Do you have any financial regrets as you approach retirement? If we’re honest, every one of us would have to answer “yes.” We look back over debts we incurred, foolish purchases we made, investments that went sideways or money we misspent and we can’t help experiencing a little second-guessing. The good news is that we’re not alone – and the equally good news is that, if we start early, we might be able to mend our mistakes, at least in part.
Retirement Money Regrets are Real, but They’re Not the Whole Story
In researching this important topic we came across this recent article from USA Today that provides some helpful insight into some of the financial decisions people regret the most. We’re calling these the “top five retirement money regrets” – but before we share them, here’s a word of caution. In our experience here at AgingOptions, the “life decisions” many older adults express the greatest remorse about often have little to do with money. This USA Today article deals entirely with financial decisions, but the truth is that money is only one facet of successful retirement planning, and plenty of retirees who have all the money they need end up unhappy in retirement because they failed the planning test. We’ll share more about what that looks like in a moment.
Writing about retirement money regrets in USA Today, here’s how financial columnist Russ Wiles introduces the subject. “Life is filled with choices, and some of them will lead to regrets,” he writes. “That’s certainly true in the financial area, where Americans routinely grapple with difficult decisions. Most everyone has financial regrets (if they’re being honest).” Wiles based his article on this analysis just published at Bankrate.com that put the topic of financial regrets into perspective. “When it comes to their personal finances, Americans largely wish they could go back in time and do some things a bit differently,” Bankrate reports. In its Financial Security Index survey for May 2019, researchers found that “more than three out of four Americans (or 76 percent) say they have at least one regret when it comes to their finances.”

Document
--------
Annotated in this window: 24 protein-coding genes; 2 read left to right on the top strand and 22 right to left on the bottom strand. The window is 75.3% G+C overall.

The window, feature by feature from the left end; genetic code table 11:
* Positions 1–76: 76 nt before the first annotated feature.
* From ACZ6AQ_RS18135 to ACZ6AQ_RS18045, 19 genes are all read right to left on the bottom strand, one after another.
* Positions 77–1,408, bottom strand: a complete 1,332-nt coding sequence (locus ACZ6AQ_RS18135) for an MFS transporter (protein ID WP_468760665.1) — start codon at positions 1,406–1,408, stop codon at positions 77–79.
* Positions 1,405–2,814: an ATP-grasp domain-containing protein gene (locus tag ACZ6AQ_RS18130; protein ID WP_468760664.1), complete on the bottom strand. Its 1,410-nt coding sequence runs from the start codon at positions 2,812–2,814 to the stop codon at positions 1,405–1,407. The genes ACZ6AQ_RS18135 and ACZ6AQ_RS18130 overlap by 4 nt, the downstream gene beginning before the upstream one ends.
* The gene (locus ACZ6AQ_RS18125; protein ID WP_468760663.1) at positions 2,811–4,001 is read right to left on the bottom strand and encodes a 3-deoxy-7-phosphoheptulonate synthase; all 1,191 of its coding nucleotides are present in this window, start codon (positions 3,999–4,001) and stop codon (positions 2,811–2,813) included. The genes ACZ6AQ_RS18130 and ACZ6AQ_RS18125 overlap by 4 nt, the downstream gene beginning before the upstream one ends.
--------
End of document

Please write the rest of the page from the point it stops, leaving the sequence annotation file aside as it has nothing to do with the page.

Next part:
The Top Five Retirement Money Regrets
With that in mind, let’s see what we all feel so badly about – starting with:
- Taking Social Security Too Early. While there might be good personal reasons to start taking benefits as soon as you can – job loss, medical bills, or a health crisis, for example – waiting is almost always the better strategy since benefits rise at about 8 percent per year from age 62 until they peak at 70. “In a study released this month by MassMutual,” says USA Today, “38 percent of respondents now collecting Social Security said they wished they had waited longer.” Sadly, about 60 percent of the 700 study respondents “admitted that they didn’t receive advice before making this key decision.”
- Waiting Too Long to Start Saving. Savings-related regrets dominated the Bankrate list and not starting soon enough was the number one financial failure people cited. “Regrets about not saving early for retirement grow more pronounced with age, according to the study,” says the USA Today “Unfortunately, the older people get, the more difficult it is do anything about it by boosting incomes.” Saving for retirement wasn’t the only mistake people wish they could do over: about one-fifth regretted their failure to save for emergencies (see below), and ten percent cited failure to save enough for their kids’ education.